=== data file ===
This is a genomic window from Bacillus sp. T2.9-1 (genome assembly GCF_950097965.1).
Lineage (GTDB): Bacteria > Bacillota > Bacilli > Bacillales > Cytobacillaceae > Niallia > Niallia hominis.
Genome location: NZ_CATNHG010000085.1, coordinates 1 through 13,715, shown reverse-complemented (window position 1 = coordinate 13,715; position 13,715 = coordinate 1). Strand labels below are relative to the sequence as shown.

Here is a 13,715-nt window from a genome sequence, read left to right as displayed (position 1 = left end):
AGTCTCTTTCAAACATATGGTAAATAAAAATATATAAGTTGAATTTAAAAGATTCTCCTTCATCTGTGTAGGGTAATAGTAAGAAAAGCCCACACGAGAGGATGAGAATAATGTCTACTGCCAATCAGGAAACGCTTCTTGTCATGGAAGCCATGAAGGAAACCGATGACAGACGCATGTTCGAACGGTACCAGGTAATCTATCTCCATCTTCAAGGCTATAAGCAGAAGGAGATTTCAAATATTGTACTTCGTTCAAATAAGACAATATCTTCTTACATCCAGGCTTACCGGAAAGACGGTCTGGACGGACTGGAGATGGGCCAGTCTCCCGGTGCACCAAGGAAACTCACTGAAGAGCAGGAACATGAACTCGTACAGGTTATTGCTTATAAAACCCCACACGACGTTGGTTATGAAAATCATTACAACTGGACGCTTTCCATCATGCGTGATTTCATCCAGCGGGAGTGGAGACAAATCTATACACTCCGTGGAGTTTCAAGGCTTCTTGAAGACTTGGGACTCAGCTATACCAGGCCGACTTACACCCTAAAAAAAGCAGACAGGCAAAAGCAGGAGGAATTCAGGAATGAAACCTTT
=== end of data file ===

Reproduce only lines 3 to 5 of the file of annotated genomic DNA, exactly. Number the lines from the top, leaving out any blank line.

Genome location: NZ_CATNHG010000085.1, coordinates 1 through 13,715, shown reverse-complemented (window position 1 = coordinate 13,715; position 13,715 = coordinate 1). Strand labels below are relative to the sequence as shown.

Here is a 13,715-nt window from a genome sequence, read left to right as displayed (position 1 = left end):
AGTCTCTTTCAAACATATGGTAAATAAAAATATATAAGTTGAATTTAAAAGATTCTCCTTCATCTGTGTAGGGTAATAGTAAGAAAAGCCCACACGAGAGGATGAGAATAATGTCTACTGCCAATCAGGAAACGCTTCTTGTCATGGAAGCCATGAAGGAAACCGATGACAGACGCATGTTCGAACGGTACCAGGTAATCTATCTCCATCTTCAAGGCTATAAGCAGAAGGAGATTTCAAATATTGTACTTCGTTCAAATAAGACAATATCTTCTTACATCCAGGCTTACCGGAAAGACGGTCTGGACGGACTGGAGATGGGCCAGTCTCCCGGTGCACCAAGGAAACTCACTGAAGAGCAGGAACATGAACTCGTACAGGTTATTGCTTATAAAACCCCACACGACGTTGGTTATGAAAATCATTACAACTGGACGCTTTCCATCATGCGTGATTTCATCCAGCGGGAGTGGAGACAAATCTATACACTCCGTGGAGTTTCAAGGCTTCTTGAAGACTTGGGACTCAGCTATACCAGGCCGACTTACACCCTAAAAAAAGCAGACAGGCAAAAGCAGGAGGAATTCAGGAATGAAACCTTT